101 on how an open Republican convention would work...

by - April 05, 2016

RNC Launches ConventionFacts.gop | GOP

RNC COO (and attorney) Sean Cairncross does an excellent job of explaining how an "open" convention would work.

Today the Republican National Committee (RNC) launched ConventionFacts.gop, a new site that provides an easy way to learn about the 2016 Republican National Convention. Since 1856, Republican delegates from across the country have gathered to adopt a platform, determine the rules that will govern the party, and nominate a presidential and vice presidential candidate. Convention delegates have met to conduct their business in this manner for the past 150 years, and the goal of ConventionFacts.gop is to serve as an educational tool about how the process works. The new site helps answer frequently asked questions about the rules, delegates, and exactly what happens at a national party convention.

Here’s exactly how a brokered Republican convention would work - The Washington Post
One thing is true about California's place in the 2016 process. If a candidate is going to get to or over 1,237 -- and Trump is likely the only candidate who can do so before Cleveland -- that cannot mathematically occur until June 7. There are important contests before June 7, but none looms over the process more than California does.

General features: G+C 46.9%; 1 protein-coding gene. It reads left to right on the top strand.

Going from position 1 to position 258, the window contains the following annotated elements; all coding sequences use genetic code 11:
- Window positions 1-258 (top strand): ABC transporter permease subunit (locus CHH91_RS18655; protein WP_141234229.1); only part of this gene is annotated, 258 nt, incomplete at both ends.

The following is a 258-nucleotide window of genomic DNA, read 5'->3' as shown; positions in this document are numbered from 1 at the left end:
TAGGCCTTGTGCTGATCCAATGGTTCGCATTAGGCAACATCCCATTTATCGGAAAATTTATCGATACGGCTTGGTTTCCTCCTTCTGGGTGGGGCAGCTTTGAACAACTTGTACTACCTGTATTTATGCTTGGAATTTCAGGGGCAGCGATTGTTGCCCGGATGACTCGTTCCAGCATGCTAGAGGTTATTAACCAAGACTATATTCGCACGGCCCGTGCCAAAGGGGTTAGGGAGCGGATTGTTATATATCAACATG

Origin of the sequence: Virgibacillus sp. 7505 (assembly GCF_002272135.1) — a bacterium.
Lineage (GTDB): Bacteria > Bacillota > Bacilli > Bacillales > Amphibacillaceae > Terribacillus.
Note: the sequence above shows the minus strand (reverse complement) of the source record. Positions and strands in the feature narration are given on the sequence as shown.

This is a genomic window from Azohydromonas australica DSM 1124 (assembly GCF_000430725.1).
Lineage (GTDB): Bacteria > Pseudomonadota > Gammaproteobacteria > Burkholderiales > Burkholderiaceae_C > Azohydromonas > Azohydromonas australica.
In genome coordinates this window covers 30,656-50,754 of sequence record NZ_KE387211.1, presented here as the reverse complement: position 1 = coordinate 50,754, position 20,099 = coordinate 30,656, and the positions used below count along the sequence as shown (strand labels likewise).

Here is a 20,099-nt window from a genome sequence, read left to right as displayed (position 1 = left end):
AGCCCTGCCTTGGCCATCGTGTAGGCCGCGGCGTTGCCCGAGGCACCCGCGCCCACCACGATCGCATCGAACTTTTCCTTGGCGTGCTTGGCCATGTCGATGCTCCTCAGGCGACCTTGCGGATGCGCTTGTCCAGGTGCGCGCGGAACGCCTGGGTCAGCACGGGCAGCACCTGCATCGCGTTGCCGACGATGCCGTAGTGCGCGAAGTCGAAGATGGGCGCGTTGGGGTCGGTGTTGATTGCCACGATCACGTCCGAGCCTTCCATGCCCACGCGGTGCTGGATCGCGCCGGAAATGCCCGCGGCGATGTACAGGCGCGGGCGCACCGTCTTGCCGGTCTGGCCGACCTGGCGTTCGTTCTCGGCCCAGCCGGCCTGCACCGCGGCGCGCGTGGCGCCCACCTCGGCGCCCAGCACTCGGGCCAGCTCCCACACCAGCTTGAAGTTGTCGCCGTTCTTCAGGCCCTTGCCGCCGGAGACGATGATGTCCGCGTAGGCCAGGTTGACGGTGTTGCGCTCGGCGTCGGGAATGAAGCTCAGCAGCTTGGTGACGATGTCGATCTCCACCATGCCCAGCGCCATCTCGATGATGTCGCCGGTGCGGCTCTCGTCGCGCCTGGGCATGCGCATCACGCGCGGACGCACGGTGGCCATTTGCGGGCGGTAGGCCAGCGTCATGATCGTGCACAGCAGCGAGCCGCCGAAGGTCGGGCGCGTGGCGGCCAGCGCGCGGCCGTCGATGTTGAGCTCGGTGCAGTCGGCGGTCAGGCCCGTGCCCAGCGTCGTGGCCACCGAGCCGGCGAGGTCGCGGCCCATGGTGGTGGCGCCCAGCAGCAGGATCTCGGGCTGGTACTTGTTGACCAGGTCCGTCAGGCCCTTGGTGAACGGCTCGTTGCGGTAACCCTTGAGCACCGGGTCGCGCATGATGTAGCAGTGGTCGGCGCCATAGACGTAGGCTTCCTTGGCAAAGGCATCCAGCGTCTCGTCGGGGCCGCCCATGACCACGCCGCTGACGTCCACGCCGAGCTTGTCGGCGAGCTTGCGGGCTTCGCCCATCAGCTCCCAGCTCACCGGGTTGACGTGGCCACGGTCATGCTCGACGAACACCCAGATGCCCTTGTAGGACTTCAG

To this point in 2016, much of the focus has been on the delegate allocation process. Trump is winning that race and has built a fairly healthy lead. However, there is also a parallel delegate selection process; a process to fill those slots allocated to the presidential candidate through votes in primaries and caucuses with actual people. And in many cases those people -- the delegates selected -- are not necessarily supporters of the candidate to whom they are bound for one or more ballots at the national convention.  The early evidence suggests that Trump and John Kasich are playing catch up and that the Ted Cruz campaign did their due diligence identifying and activating supporters and/or potential delegate candidates before 2016. That is to say that Cruz is organized and Trump and Kasich are organizing. All other things being held equal, one would rather have frontloaded that legwork and tending to already-identified delegate candidates than to be doing it on the fly while also simultaneously competing for votes in the remaining primaries.

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